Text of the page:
A Brief History of NBA GM Survey Fails

David MurphyFeatured ColumnistOctober 22, 2013

PHOENIX - MAY 8:   Commissioner David Stern presents Steve Nash of the Phoenix Suns with the Most Valuable Player trophy before game one of the Western Conference Semifinals against the Los Angeles Clippers during the 2006 NBA Playoffs on May 8, 2006 at US Airways Arena in Phoenix, Arizona.  NOTE TO USER: User expressly acknowledges and agrees that, by downloading and or using this photograph, User is consenting to the terms and conditions of the Getty Images License Agreement.  (Photo by Lisa Blumenfeld/Getty Images)
Lisa Blumenfeld/Getty Images

The 12th annual GM Survey from NBA.com is out. Nobody should be surprised that the Miami Heat remain the clear favorite to win another title, even if three-peats are elusive. It's also not a shocker that LeBron James earned a healthy 69 percent of GM predictions for the 2013-14 Most Valuable Player Award. For these and other choices, we simply won't know the final answer for some time. We can however, revisit some GM fails of the past.


 2012-13 Prediction: Lakers will win Western Conference 

 Reality: Lakers finish 7th

Last season, general managers generally got it right when they favored the Miami Heat to take the title at 70 percent. The Lakers were second at 23.3 percent, and favored by 60 percent to win the West. The Purple and Gold were coming off a lousy season but were given consideration due to their free-agency score of Dwight Howard and Steve Nash.

We all know how it turned out. The Lakers were swept in the first round by the San Antonio Spurs, who would go on to win the Western Conference Championship. The Spurs were only favored to win the WCC by 7.1 percent of general managers. As for the Lakers, goodbye Dwight Howard, hello Achilles. 

2010-11 Prediction: Lakers will win Western Conference Finals

Reality: Lakers bounced in second round of playoffs

Going back a couple years to the start of the 2010-11 season, 96.4 percent of general managers picked the Lakers to win the WCC while 63 percent picked them to go all the way. Remember, this was to be Phil Jackson's glorious last stand. If successful, it would have been his fourth three-peat, his twelfth ring as a head coach and a perfect way to ride off into the sunset.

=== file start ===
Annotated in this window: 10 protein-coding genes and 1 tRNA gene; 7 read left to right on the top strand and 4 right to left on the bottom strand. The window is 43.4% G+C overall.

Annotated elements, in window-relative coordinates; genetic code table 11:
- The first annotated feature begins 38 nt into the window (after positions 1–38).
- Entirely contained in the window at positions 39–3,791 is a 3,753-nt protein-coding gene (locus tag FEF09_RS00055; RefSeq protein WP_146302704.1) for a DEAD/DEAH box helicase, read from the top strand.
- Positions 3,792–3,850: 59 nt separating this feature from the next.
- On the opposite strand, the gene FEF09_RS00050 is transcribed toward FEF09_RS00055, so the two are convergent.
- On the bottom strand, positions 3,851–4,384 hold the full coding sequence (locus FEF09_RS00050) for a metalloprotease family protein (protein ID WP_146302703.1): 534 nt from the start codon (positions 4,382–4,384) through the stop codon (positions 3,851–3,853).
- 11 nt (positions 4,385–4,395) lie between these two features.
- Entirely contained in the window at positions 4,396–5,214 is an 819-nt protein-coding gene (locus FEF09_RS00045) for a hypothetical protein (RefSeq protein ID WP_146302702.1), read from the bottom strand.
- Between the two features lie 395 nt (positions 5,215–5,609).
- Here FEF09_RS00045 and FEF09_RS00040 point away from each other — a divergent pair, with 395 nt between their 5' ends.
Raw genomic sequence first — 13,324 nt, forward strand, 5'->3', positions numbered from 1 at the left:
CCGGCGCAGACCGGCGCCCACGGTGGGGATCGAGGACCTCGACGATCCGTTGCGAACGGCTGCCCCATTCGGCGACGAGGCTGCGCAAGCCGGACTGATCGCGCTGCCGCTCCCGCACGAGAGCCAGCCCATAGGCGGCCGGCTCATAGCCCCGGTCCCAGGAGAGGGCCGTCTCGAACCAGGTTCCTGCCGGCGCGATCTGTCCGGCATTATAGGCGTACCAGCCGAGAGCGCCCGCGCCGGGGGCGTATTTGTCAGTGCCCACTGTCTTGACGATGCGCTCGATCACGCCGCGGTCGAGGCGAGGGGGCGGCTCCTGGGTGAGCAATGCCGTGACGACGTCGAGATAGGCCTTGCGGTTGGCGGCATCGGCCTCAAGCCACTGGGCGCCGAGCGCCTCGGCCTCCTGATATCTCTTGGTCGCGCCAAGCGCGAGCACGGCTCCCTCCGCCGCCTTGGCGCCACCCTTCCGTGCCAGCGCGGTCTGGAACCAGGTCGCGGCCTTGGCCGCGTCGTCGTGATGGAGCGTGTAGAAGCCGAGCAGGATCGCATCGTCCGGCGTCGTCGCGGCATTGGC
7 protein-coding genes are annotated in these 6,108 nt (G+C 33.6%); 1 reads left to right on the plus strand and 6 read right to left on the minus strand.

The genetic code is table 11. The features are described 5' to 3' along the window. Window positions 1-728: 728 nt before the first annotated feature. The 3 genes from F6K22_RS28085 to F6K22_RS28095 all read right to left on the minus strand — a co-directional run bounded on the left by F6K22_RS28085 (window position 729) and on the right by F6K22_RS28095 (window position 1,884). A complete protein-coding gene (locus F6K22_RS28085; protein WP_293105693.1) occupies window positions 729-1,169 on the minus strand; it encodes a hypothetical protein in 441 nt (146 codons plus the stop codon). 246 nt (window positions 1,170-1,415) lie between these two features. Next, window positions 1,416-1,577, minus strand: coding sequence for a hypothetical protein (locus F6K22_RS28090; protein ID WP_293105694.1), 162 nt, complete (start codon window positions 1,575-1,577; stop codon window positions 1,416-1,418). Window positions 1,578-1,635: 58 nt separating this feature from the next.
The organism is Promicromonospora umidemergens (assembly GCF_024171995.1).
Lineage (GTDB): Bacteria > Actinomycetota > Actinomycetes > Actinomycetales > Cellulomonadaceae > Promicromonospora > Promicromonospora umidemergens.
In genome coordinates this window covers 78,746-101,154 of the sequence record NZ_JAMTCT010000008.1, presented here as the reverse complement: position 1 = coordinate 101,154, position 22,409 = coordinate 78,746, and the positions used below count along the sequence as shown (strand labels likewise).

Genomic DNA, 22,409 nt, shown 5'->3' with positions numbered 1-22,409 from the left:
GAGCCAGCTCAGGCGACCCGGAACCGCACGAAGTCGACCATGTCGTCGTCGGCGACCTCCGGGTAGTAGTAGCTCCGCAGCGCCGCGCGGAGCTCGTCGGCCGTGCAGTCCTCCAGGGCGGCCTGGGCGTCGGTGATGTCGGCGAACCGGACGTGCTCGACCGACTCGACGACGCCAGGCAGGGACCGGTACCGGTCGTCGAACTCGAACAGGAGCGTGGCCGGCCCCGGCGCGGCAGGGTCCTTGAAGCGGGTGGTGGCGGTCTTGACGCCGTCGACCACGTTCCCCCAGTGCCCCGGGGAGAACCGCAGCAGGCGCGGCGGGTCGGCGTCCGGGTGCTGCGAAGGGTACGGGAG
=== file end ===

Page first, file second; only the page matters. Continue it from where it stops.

Instead, the Lakers were swept in the second round by the Dallas Mavericks, who would go on to win the Larry O'Brien Trophy. Mark Cuban is still obsessing about the Heat. The Mavericks were picked by only 3.6 percent to win the WCC. Nobody had them as the champions–truly an epic GM Survey fail.

2011 Prediction: Kevin Durant will win MVP

Reality: Derrick Rose wins MVP 

Also in 2011, Kevin Durant was favored as the Most Valuable Player by 66.7 percent of general managers. Who won that year? Derrick Rose, who was not only the youngest to ever be picked, but a guy who didn't receive a single GM nod.

2010 Prediction: Blake Griffin wins Rookie of the Year

Reality: Tyreke Evans wins Rookie of the Year 

Rookie races are often unpredictable. In 2010, 79.3 percent of general managers chose Blake Griffin as their ROY choice. As it turned out, he sat out the season, leaving Tyreke Evans, who nabbed just 6.9 percent of the GM vote, to take home the title. The following year, Griffin repeated his rookie season. Did he get the votes again? Not really. John Wall was favored by nearly 70 percent while Blake received 29 percent. Naturally, Griffin won. 

2008 Prediction: Spurs will win Western Conference

Reality: Lakers win Western Conference

In 2008, 51.9 percent of GMs picked the San Antonio Spurs to be Western Conference champs, while 37 percent picked them to go all the way. As it turned out, the Lakers, who nobody picked, won the WCC while the Boston Celtics, picked by only six percent of GMs, won the ring. The failure of the league's top executives to identify Boston as even a contender was certainly a lapse of judgment.

2004-05/2005-06 Predictions: Shaq/Tim Duncan win MVPs 

Reality: Steve Nash wins back-to-back MVPs

One of the most egregious omissions happened not once, but twice in a row. In the run-up to the 2004-05 season, general managers predicted that a still-dominant Shaquille O'Neal would take home the MVP. Nobody picked the eventual winner, Steve Nash. It's interesting to note that Bryan Colangelo, GM of the Phoenix Suns, was recognized by his peers as the NBA Executive of the Year that season. Of course, GMs can't vote for their own guys.

You might have figured that executives would have gotten it right the following season. Wrong. General mangers picked Tim Duncan by 58 percent to win the honors for the 2005-06 season. Once again, Steve Nash failed to garner a single vote. And once again, he won.

 What will they botch next?

When you put 30 GMs in a virtual room, asking 56 questions, you're bound to get a wide variety of answers. Sometimes the resulting majority doesn't tell the whole story. At the end of this season, there will no doubt be questions. For the first time in the survey's 12 years, Kobe Bryant failed to be the top vote-getter among shooting guards. Will that turn out to be a mistake?

On the other hand, another old warrior, Tim Duncan, is back as the top power forward after a three-year absence.

There's always winners and losers in the survey. Time will tell if this one gets it right, or is a fail.